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Alabama Bans 'Cocaine-Like' Bath Salts

Alabama authorities have banned certain stimulant-containing bath salts after reports that consumers are ingesting and injecting the products to get a cocaine-like high.

The stimulants in the salts, mephedrone and methylenedioxypyrovalerone (MDPV) are synthetic drugs that mimic the effects of cocaine or methamphetamine, also known as meth. As with any drug, things don't always go well: Users of the bath salt drugs can suffer from extreme paranoia, hallucinations , psychosis, agitation, hypertension, headache, chest pain and uncomfortable changes in body temperature and heart rate, according to the National Institutes of Health.

"These two chemicals are deadly and cause tremendous health issues," Deborah Soule, executive director of Alabama's Partnership for a Drug-Free Community, told "They pose a threat to the well-being of young people and anyone who uses them."

Sold under seemingly innocent aliases like Aura, Vanilla Sky, Ivory Wave, Ocean Burst, White Rush, Pure Ivory, Cloud Nine and Bolivian Bath, the "salts" sound like the names of actual bath products you'd find at a spa, but the people who shell out about $40 for a 2-gram package of the bath salts don't use them to take a relaxing soak in the tub.

Taking an actual bath with the mephedrone and MDPV-laced bath salts results in only minor exposure to the chemicals nothing that will cause any harm. To suffer a severely negative reaction, such as cardiac arrest or overdosing, one would have to purposely misuse the bath salts by injecting, snorting, eating or smoking them in an effort to get high. Nationally, the bath salts have been blamed for at least four deaths, with 248 reported cases of its misuse, according to poison control officials.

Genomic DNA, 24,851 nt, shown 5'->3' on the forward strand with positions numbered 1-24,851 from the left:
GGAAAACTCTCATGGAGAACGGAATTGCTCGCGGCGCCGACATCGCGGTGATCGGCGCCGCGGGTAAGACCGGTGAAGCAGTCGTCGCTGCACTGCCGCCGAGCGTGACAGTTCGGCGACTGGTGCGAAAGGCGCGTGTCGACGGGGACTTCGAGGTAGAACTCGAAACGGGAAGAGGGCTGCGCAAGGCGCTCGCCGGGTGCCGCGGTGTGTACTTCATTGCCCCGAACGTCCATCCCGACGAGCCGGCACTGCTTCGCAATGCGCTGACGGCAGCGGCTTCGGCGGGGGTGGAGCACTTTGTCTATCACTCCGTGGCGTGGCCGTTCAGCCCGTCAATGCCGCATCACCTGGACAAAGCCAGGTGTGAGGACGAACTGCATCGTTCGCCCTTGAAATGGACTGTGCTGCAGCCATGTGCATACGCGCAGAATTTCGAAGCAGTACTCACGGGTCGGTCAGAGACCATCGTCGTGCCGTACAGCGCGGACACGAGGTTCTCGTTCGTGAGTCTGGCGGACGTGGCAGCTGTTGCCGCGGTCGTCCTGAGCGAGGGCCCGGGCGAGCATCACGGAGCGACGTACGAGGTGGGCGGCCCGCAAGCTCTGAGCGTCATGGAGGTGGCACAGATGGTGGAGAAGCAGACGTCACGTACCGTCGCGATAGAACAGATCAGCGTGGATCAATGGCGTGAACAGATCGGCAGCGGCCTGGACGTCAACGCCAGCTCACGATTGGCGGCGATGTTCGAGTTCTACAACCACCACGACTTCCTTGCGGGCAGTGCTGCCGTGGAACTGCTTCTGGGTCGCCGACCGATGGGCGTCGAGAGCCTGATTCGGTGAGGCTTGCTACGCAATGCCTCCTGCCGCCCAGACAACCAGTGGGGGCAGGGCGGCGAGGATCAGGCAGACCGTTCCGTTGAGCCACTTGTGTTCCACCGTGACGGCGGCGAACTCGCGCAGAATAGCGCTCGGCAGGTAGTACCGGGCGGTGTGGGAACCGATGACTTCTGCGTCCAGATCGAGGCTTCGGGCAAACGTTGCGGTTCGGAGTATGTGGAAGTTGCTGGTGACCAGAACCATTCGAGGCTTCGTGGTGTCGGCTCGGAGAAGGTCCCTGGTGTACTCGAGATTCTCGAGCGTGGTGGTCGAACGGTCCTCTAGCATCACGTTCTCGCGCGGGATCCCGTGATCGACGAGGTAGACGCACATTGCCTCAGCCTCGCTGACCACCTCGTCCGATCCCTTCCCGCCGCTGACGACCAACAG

Unlike traditional bath salts that look like small, opaque rocks, the illegal bath salts are usually sold in powder form, making misuse of the "bath salts" more convenient. Additionally, because the banned bath salts' labels say "not for human consumption," they are not regulated like food or legal pharmaceutical drugs . Manufacturers can slap on the label and add dangerous chemicals like mephedrone and MDPV, knowing full well that their products will be ingested.

Across the country, the "bath salts" have been widely sold at truck stops, smoke shops and convenience stores, as well as online. But as of Feb. 23, the manufacture, distribution and possession of the synthetic substances was declared illegal in Alabama after mephedrone and MDPV were added to the Alabama Controlled Substances List by emergency rule.

Several other states, including Florida, Louisiana and North Dakota, have already banned the drug-tainted bath salts, and New York Sen. Charles Schumer has proposed a bill that will add the rogue bath salts to a list of federally controlled substances. How Do Hallucinogens Work?

Got a question? Send us an email and we'll crack it. Follow Remy Melina on Twitter @RemyMelina

Remy Melina was a staff writer for Live Science from 2010 to 2012. She holds a bachelor’s degree in Communication from Hofstra University where she graduated with honors.